The Wall Street Journal and numerous others are reporting that Wall Street investment firms are calling for a return to $100 a barrel oil prices in the foreseeable future.

What does “foreseeable” mean? The forecasters see it happening by 2023 or possibly during the second half of 2022. That would take oil prices back to the high prices last seen in June 2014. Back to the glory days, or will the high oil price call be just another disappointing prediction? 

Workboat’s Jim Redden recently wrote that it is ”unlikely” we will experience a rerun of 2013 when oil last attained the $100 threshold. He cited several conditions that are different today from the last peak oil price environment — people throwing money at shale oil producers, investors shunning energy investments, and the push to decarbonize the world’s energy system. While these conditions reflect a different world than in 2013, they do highlight forces that could drive oil prices back to those historically lofting levels.

E&P company financial discipline is making it difficult to project much growth in oil supply. In fact, as Redden points out, the Energy Information Administration (EIA) is calling for U.S. oil output to only climb from 11.1 million bbl/day this year to 11.8 million bpd in 2022. If oil producers do restrain their drilling and return surplus cash to shareholders, the U.S. oil supply-demand balance may become critically tight, forcing oil prices up to constrain demand. This situation would force the EIA to boost its current oil price forecast.

Redden also points to the International Energy Agency’s (IEA) net-zero economy study calling for ending all investment in new fossil fuels immediately (something that will not happen), as a directive to force oil companies to phase out production, as something different this time. At the same time, the IEA forecasts oil to remain a significant component of the world’s energy supply two decades from now. If Big Oil cuts its output, somebody else will have to step up to supply the oil. Encouraging them will require higher oil prices. How much higher is unknown, but prices are already ahead of where forecasters expected them to be this year when they prepared their forecasts late last year. What the forecasters missed was the speed of demand’s recovery with the reopening of economies after Covid-19. Mobility is hitting pre-pandemic levels, and now air traffic is climbing faster than airlines can handle.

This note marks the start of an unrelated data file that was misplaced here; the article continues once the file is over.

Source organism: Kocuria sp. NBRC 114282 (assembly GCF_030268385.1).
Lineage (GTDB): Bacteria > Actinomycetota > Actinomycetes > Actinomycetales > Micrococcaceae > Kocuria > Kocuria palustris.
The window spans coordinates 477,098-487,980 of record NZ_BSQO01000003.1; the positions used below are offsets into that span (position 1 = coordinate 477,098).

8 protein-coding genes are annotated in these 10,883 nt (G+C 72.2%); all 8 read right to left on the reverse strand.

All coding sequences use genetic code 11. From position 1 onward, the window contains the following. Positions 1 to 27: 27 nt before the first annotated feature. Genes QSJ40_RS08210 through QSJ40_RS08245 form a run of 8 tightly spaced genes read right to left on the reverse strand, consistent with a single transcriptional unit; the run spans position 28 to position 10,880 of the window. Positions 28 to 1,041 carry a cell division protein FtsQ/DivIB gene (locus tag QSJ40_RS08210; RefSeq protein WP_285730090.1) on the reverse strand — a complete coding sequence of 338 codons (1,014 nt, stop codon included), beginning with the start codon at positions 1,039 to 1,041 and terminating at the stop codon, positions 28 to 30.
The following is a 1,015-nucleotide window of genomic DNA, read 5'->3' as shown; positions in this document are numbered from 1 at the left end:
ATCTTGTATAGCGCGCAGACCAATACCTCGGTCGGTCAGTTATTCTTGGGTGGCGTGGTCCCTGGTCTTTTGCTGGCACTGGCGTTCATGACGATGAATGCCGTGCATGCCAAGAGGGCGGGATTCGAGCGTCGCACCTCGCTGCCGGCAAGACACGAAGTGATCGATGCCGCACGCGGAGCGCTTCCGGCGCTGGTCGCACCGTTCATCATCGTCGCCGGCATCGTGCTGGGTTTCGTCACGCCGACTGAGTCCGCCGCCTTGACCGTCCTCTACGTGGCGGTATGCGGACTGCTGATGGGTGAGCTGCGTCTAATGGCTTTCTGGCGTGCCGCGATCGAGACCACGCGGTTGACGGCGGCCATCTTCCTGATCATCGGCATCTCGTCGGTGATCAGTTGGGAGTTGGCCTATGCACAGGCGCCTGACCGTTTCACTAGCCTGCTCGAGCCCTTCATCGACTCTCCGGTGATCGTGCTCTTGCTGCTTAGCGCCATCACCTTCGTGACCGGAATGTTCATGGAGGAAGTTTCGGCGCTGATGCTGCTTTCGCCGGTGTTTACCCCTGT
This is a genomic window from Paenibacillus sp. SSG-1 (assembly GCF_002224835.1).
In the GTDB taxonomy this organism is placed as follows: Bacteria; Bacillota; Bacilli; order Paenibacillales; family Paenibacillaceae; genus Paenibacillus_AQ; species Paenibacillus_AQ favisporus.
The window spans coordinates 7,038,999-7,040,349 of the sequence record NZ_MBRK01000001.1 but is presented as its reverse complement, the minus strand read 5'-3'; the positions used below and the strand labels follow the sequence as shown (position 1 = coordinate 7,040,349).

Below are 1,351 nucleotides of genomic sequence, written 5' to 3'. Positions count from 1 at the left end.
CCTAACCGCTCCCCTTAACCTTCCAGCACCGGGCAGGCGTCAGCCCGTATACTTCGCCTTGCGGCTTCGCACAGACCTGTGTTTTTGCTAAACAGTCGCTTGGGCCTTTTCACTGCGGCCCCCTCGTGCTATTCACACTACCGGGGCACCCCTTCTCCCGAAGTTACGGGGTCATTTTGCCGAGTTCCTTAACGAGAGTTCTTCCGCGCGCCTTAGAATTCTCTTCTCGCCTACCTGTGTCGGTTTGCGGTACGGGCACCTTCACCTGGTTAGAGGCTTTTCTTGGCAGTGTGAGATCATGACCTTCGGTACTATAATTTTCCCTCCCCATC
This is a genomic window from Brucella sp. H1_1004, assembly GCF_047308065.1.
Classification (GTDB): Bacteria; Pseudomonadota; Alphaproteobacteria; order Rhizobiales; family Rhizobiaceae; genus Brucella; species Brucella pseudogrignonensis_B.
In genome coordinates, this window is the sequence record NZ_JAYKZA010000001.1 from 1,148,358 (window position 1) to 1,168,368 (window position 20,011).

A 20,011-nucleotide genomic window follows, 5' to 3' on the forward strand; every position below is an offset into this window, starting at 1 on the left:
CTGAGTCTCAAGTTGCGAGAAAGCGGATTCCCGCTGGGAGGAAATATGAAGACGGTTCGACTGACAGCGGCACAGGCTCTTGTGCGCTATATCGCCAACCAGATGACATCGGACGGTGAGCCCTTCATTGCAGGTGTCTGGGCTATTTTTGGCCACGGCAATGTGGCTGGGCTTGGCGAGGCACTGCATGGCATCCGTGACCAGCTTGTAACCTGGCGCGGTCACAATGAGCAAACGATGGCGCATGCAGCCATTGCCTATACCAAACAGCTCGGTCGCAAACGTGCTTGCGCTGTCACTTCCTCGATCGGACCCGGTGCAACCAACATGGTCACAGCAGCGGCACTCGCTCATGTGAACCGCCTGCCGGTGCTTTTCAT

A recent report on the physical oil market by RBC Capital Markets commodity analyst Michael Tran concluded: “For the first time in nearly a decade, we can argue that fundamental tailwinds are outnumbering the headwinds.” He cited tailwinds such as emerging Asian demand, dramatically tightening U.S. inventories, improving refinery crack spreads, the pace of India’s demand recovery, and a tightening WTI-Brent oil price spread. His conclusion is “the market remains in the early days of a strong, multiyear cycle.”

That does not mean oil prices will rise steadily, nor that they will breach the $100-bbl barrier, such as others are predicting, but prices are heading higher. Investors know, however, that when the fundamentals and the technical are positive, market moves can be dramatic. Both conditions seem to be in place. Hold on.

G. Allen Brooks is an energy analyst. In his over 50-year career in energy and investment, he has served as an energy security analyst, oil service company manager, and a member of the board of directors for several oilfield service companies.

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